1. How is carrier and driver safety assessed?  Accidents are an unfortunate reality in this industry, so you need to take proactive steps to mitigate risk by requiring transportation partners to set safety standards that are acceptable for your business. Ask for a list of what their safety standards are. You should be provided with a speedy and thorough reply that amounts to more than “We don’t use unsatisfactory rated carriers.”
  1. How often are carriers screened and audited after onboarding?  It’s not enough to check for compliance requirements at the time of onboarding. Even regularly scheduled static checks (e.g. once a quarter or, gasp, once a year) of carriers is insufficient. We recommend working with partners who can audit their carriers automatically and in real time — at least daily if not more frequently.
  1. How do you identify and address fraud?  In this industry, data is a powerful tool that everyone should use to prevent fraud. Your transportation providers should have a clear process to identify fraudulent sign-ups onto their platform.

How Machine Learning is changing the quality and compliance landscape

At Convoy, in order to safely and accurately vet our carrier network we created a robust quality and compliance program from the ground-up. This industry-leading program leverages a rich data set and vet carriers not just once, but every single time they are assigned to a load. This is where Machine Learning comes in.

There are thousands of data inputs, like speeding violations and inspection outcomes, that can be vetted across millions of carrier records, which means information is changing all the time. Not only is identifying the safest carriers a challenge, but being able to constantly monitor compliance as it fluctuates in real-time is a feat no human can accomplish. Convoy uses Machine Learning to process millions of inputs in a short time, correlate them to crash likelihood, and generate a score for every carrier that indicates how safe that carrier actually is.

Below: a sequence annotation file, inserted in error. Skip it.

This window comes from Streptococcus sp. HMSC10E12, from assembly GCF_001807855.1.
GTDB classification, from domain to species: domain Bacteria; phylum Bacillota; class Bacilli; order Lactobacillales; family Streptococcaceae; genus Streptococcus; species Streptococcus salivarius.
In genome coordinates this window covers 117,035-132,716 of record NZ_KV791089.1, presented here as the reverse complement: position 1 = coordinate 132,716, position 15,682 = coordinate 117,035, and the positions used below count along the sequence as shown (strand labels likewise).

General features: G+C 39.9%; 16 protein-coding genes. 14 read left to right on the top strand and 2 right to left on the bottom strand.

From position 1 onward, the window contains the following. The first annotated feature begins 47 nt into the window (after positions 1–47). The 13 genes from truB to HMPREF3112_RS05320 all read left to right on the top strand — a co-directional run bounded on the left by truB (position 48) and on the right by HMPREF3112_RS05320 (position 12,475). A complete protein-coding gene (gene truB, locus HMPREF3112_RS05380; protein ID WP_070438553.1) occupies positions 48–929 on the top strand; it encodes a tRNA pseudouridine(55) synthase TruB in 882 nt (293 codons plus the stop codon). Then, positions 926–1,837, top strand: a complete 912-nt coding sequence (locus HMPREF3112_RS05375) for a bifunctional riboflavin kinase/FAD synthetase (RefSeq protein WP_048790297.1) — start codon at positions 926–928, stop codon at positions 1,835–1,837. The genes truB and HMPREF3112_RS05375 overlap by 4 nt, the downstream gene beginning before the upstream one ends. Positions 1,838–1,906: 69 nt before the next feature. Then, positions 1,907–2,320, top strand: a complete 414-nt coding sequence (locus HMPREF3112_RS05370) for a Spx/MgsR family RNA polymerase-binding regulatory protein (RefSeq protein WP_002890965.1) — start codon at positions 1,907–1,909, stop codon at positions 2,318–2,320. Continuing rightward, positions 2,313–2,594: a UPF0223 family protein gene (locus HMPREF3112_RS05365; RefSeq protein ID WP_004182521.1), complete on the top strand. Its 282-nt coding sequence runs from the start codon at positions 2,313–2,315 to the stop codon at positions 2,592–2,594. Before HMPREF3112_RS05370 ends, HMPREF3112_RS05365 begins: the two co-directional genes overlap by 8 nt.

The more data we feed our model, the more accurate it becomes, and because it’s a learning algorithm, it actually gets better over time, driving incremental accuracy and better results. This approach has resulted in a carrier network with 16% fewer accidents compared to the rest of the industry, as well as a claims-incident ratio that is 20x lower than the industry average. With Machine Learning, Convoy has taken the guesswork out of carrier safety assessment, and replaced it with concrete, data-based modeling to yield bottom-line results for our shippers.

Sign up for Convoy’s free shipper platform today and start taking advantage of the benefits of Convoy’s industry-leading quality and compliance approach. Or, tune in to Let’s Talk Supply Chain on Tuesday, December 15th to hear Lorin Seeks, Director of Quality and Compliance at Convoy, dive deeper into this topic with a special focus on small and midsize businesses. 

About Convoy

Convoy is the nation’s most efficient digital freight network. We move thousands of truckloads throughout the U.S. and cross-border to Canada through our optimized, connected network of carriers, saving money for shippers, increasing earnings for drivers, and eliminating carbon waste for our planet. We use technology and data to solve problems of waste and inefficiency in the $800B trucking industry, which generates over 72 million metric tons of wasted CO2 emissions from empty trucks. Fortune 500 shippers like Anheuser-Busch, P&G, Niagara, and Unilever trust Convoy to lower costs, increase logistics efficiency, and achieve environmental sustainability targets.